But I have to admit that I struggled with him on these programmes. The subject is obviously hugely diverse and richly fascinating, but I couldn’t help but get the impression that AGD is very new to the subject and was mostly winging it or relying heavily on more authentic Chinese art historians that were just off screen, diligently writing his script and helping him with pronunciation… Was there not a Chinese expert who could have guided us through their countries rich heritage?

Whatever… One aspect that has stuck with me from the first show however, was that of the amazing Sanxingdui culture…

Since the discovery in 1987, when workman uncovered two pits containing a large number of damaged bronze, jade and gold artifacts in Sichuan Province, Central China, theories around the finds have rapidly developed to the point that many academics contend that they are more important than the Terracotta warriors..

Sanxingdui_1Radio carbon dated to around 4000 years old, the seemingly discarded pieces were painstakingly reassembled over an eight year period to reveal a series of masks and heads that are striking in their appearance. Rumors of a mysterious and ancient tribe known as the Shu (translated as eye) people had abounded in the area for centuries, but it wasn’t until this discovery that any explanation could be given to the stories.

These beautiful masks with their protruding eyes, “enigmatic smiles” and stylised ears are like nothing else in China’s rich cultural history. They offer the first evidence of a Chinese figurative sculptural art (other than straight forward copies of soldiers in terracotta), a style that was thought until this discovery, to have never been part of the Chinese artistic language.

Its always interesting to compare timelines across cultures. 4000 years ago in the British Isles we were making simple stone carvings such as the Westray Wifey, whilst in Egypt the Naqada People were carving simple animal shapes. I think we can agree that the early Chinese cultures were well ahead of the curve in terms of technique.

Nearly 2000 objects were removed from the pits and these truly amazing works are now on display in a purpose built museum near the discovery site. No idea how easy it would be to visit, but it certainly looks like it would be worth it if you ever find yourself in the Sichuan Basin…

images

bronze-heads-Sanxingdui-china

sanxin_statue_1

img_7017

One final thought if you’ve got this far. As soon as I saw them, these figures reminded me of the fairly recent additions to Gaudi’s Sagrada Familia in Barcelona… It’s the emphasis on the eyes…

barcelona

John Twelve Hawks on Bedrock Records

August 29, 2014 Leave a comment

J12H-logo-e1401823232878An intriguing little item today…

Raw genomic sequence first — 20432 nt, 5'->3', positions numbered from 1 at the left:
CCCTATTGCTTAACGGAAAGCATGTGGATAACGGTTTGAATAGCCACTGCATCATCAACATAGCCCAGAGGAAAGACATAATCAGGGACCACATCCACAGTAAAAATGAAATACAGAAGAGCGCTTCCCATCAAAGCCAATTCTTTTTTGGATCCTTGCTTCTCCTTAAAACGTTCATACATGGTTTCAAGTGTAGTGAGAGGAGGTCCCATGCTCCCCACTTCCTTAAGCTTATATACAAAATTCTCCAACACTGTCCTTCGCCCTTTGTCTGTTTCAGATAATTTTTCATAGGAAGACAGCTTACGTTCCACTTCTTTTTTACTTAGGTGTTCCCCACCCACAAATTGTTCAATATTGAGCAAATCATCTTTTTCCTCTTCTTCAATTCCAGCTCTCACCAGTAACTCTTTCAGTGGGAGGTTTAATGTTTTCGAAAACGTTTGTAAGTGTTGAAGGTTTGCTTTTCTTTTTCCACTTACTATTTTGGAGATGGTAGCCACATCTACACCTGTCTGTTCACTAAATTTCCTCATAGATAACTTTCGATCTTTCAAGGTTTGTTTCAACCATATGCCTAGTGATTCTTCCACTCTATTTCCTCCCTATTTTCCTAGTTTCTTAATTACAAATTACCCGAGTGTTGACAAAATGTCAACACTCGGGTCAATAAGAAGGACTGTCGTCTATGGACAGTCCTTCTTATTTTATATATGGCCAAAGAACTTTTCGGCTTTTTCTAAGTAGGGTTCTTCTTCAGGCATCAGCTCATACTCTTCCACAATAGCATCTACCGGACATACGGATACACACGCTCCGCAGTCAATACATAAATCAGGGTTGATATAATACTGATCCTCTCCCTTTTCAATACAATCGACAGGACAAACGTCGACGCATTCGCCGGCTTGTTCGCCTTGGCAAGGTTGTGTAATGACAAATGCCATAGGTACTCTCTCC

John Twelve Hawks is the pseudonym of an unknown authour who takes the issue of secretive Government surveillance and monitoring very seriously and treasures his anonymity to such a degree that he not only lives “off the grid” but also conducts phone calls on an untraceable satellite phone with voice a scrambler in full effect, sends stand-ins to book signings and has (alledgedly) never met his publisher…

JXIIH (the accepted format for his name apparently) is best known for a series of science fiction books known as The Fourth Realm Trilogy. Published between 2004 and 2009 they detail life in a society whose members are so accustomed to being watched and monitored, that it no longer matters if they are or not, and as such fall easily into line. I have to admit I’d not heard of the books despite being a bit of a Sci-Fi fan, something I think I’ll have to redress shortly…

Anyway the reason he’s come to my attention now is that he’s just made a record with John Digweed and his right hand man Nick Muir. Apparently whilst writing the novels, JXIIH listened almost constantly to Digweed mix CD’s and his online Transitions radio shows..  An exchange of emails ensued and after several years, some false starts and clandestine meetings to recording the man reading excerpts from his books, the resulting collabaration is now imminent. A more detailed version of the story is here if you’re interested…

My little And (without doubt one of Digger’s biggest fans) has just ordered the rather eye catching CD and vinyl package and we’re both looking forward to hearing the results….

TRVBC-1

There’s a little clip here from a track called 3B3 which sounds promising and includes JXIIH’s highly treated and distorted vocals, obviously necessary to maintain the man’s anonimity (although there is speculation here as to who he might actually be…)

One final thing, JXIIH is giving away a free download of a recent publication. Entitled Against Authority: Freedom and the Rise of the Surveillance States, it’s either the paranoid rantings of a madman or an unsettling account of how little privacy we actually enjoy at the beginning of the 21st Century…

Object of the Day… Whitefriars Concentric TV Vase

August 20, 2014 Leave a comment

The first in an occasional series of posts with a single image and a short explanation…

Concentric TV

This beautiful grey vase was designed by Geoffrey Baxter and first manufactured in the last 1960s by Whitefriars Glass. Known as the concentric TV vase, it stands about 18cm/ 7″ high and weighs considerably more than you would think it might.

Baxter’s technique for producing the textured surfaces of his pieces derived from the timber moulds he made in his spare time, moulds he lined with anything he thought would make in interesting finish including bark, old nails and wire.

Unfortunately due primarily to the downturn of the mid/ late 1970’s, Whitefriars closed its doors in the 1980’s but it’s generally accepted that the final 20 years or so of the company’s existence was almost solely down to the designs of Geoffrey Baxter.

A huge thanks to R&S for rescuing this wonderful thing from the shop (and then deciding to give it to me…)

Follow

Get every new post delivered to your Inbox.

Join 624 other followers

%d bloggers like this: